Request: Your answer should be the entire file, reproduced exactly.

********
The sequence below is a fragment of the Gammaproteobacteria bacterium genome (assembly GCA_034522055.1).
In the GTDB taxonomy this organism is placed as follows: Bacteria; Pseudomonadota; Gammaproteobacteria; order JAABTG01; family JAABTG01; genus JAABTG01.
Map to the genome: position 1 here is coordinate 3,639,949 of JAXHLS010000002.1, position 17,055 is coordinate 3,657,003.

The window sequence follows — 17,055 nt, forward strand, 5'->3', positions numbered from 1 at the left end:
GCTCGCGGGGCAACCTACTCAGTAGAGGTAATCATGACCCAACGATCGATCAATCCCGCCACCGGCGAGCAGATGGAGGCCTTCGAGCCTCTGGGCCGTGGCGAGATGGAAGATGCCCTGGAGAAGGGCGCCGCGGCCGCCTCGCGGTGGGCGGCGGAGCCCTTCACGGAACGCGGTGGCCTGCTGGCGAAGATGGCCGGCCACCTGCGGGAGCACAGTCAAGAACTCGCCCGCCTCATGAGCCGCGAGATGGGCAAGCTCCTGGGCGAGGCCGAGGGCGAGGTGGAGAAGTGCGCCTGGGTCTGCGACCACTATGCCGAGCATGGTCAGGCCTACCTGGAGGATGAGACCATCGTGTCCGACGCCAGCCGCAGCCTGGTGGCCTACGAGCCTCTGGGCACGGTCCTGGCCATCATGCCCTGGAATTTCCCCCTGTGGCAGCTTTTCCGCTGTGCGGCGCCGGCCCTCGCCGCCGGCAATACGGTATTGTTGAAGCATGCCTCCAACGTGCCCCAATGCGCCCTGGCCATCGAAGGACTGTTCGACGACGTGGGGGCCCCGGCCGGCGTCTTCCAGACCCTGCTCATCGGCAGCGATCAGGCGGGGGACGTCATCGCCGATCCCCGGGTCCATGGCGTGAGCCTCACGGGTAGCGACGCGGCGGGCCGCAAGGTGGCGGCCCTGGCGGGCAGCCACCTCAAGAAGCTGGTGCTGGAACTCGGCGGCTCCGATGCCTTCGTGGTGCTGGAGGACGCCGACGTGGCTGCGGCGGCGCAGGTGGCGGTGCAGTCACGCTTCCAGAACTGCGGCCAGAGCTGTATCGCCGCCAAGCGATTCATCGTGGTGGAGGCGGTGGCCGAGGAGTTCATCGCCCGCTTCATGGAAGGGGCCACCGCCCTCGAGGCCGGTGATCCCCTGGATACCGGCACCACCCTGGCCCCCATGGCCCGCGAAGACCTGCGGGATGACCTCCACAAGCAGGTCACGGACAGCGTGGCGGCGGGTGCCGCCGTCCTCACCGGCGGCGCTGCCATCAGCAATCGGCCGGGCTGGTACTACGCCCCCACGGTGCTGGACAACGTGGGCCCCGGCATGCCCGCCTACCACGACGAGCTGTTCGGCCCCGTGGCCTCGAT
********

The sequence below is a fragment of the Gammaproteobacteria bacterium genome (assembly GCA_034522055.1).
In the GTDB taxonomy this organism is placed as follows: Bacteria; Pseudomonadota; Gammaproteobacteria; order JAABTG01; family JAABTG01; genus JAABTG01.
Map to the genome: position 1 here is coordinate 3,639,949 of JAXHLS010000002.1, position 17,055 is coordinate 3,657,003.

The window sequence follows — 17,055 nt, forward strand, 5'->3', positions numbered from 1 at the left end:
GCTCGCGGGGCAACCTACTCAGTAGAGGTAATCATGACCCAACGATCGATCAATCCCGCCACCGGCGAGCAGATGGAGGCCTTCGAGCCTCTGGGCCGTGGCGAGATGGAAGATGCCCTGGAGAAGGGCGCCGCGGCCGCCTCGCGGTGGGCGGCGGAGCCCTTCACGGAACGCGGTGGCCTGCTGGCGAAGATGGCCGGCCACCTGCGGGAGCACAGTCAAGAACTCGCCCGCCTCATGAGCCGCGAGATGGGCAAGCTCCTGGGCGAGGCCGAGGGCGAGGTGGAGAAGTGCGCCTGGGTCTGCGACCACTATGCCGAGCATGGTCAGGCCTACCTGGAGGATGAGACCATCGTGTCCGACGCCAGCCGCAGCCTGGTGGCCTACGAGCCTCTGGGCACGGTCCTGGCCATCATGCCCTGGAATTTCCCCCTGTGGCAGCTTTTCCGCTGTGCGGCGCCGGCCCTCGCCGCCGGCAATACGGTATTGTTGAAGCATGCCTCCAACGTGCCCCAATGCGCCCTGGCCATCGAAGGACTGTTCGACGACGTGGGGGCCCCGGCCGGCGTCTTCCAGACCCTGCTCATCGGCAGCGATCAGGCGGGGGACGTCATCGCCGATCCCCGGGTCCATGGCGTGAGCCTCACGGGTAGCGACGCGGCGGGCCGCAAGGTGGCGGCCCTGGCGGGCAGCCACCTCAAGAAGCTGGTGCTGGAACTCGGCGGCTCCGATGCCTTCGTGGTGCTGGAGGACGCCGACGTGGCTGCGGCGGCGCAGGTGGCGGTGCAGTCACGCTTCCAGAACTGCGGCCAGAGCTGTATCGCCGCCAAGCGATTCATCGTGGTGGAGGCGGTGGCCGAGGAGTTCATCGCCCGCTTCATGGAAGGGGCCACCGCCCTCGAGGCCGGTGATCCCCTGGATACCGGCACCACCCTGGCCCCCATGGCCCGCGAAGACCTGCGGGATGACCTCCACAAGCAGGTCACGGACAGCGTGGCGGCGGGTGCCGCCGTCCTCACCGGCGGCGCTGCCATCAGCAATCGGCCGGGCTGGTACTACGCCCCCACGGTGCTGGACAACGTGGGCCCCGGCATGCCCGCCTACCACGACGAGCTGTTCGGCCCCGTGGCCTCGAT